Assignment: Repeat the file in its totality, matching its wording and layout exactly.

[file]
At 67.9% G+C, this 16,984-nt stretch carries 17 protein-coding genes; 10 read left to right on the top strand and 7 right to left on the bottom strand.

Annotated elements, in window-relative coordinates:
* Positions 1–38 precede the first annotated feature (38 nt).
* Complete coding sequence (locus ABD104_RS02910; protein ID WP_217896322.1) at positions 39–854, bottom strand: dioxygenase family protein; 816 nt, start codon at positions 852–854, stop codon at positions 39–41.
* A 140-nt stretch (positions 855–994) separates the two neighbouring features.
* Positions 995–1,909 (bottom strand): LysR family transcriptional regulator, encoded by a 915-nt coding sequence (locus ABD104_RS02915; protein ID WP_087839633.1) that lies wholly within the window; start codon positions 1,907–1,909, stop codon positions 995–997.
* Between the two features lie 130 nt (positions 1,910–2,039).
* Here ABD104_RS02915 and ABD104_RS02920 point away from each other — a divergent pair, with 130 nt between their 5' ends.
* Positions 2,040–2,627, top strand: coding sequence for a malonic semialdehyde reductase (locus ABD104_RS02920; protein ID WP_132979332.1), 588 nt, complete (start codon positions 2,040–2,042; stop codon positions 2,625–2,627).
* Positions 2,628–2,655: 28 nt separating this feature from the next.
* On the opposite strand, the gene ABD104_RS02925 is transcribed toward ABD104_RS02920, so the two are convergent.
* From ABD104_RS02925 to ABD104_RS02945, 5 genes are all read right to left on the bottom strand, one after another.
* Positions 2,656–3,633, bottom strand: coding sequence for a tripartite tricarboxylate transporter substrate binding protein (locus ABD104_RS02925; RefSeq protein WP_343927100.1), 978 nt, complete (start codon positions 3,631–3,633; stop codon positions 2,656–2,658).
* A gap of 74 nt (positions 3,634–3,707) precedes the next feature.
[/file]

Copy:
At 67.9% G+C, this 16,984-nt stretch carries 17 protein-coding genes; 10 read left to right on the top strand and 7 right to left on the bottom strand.

Annotated elements, in window-relative coordinates:
* Positions 1–38 precede the first annotated feature (38 nt).
* Complete coding sequence (locus ABD104_RS02910; protein ID WP_217896322.1) at positions 39–854, bottom strand: dioxygenase family protein; 816 nt, start codon at positions 852–854, stop codon at positions 39–41.
* A 140-nt stretch (positions 855–994) separates the two neighbouring features.
* Positions 995–1,909 (bottom strand): LysR family transcriptional regulator, encoded by a 915-nt coding sequence (locus ABD104_RS02915; protein ID WP_087839633.1) that lies wholly within the window; start codon positions 1,907–1,909, stop codon positions 995–997.
* Between the two features lie 130 nt (positions 1,910–2,039).
* Here ABD104_RS02915 and ABD104_RS02920 point away from each other — a divergent pair, with 130 nt between their 5' ends.
* Positions 2,040–2,627, top strand: coding sequence for a malonic semialdehyde reductase (locus ABD104_RS02920; protein ID WP_132979332.1), 588 nt, complete (start codon positions 2,040–2,042; stop codon positions 2,625–2,627).
* Positions 2,628–2,655: 28 nt separating this feature from the next.
* On the opposite strand, the gene ABD104_RS02925 is transcribed toward ABD104_RS02920, so the two are convergent.
* From ABD104_RS02925 to ABD104_RS02945, 5 genes are all read right to left on the bottom strand, one after another.
* Positions 2,656–3,633, bottom strand: coding sequence for a tripartite tricarboxylate transporter substrate binding protein (locus ABD104_RS02925; RefSeq protein WP_343927100.1), 978 nt, complete (start codon positions 3,631–3,633; stop codon positions 2,656–2,658).
* A gap of 74 nt (positions 3,634–3,707) precedes the next feature.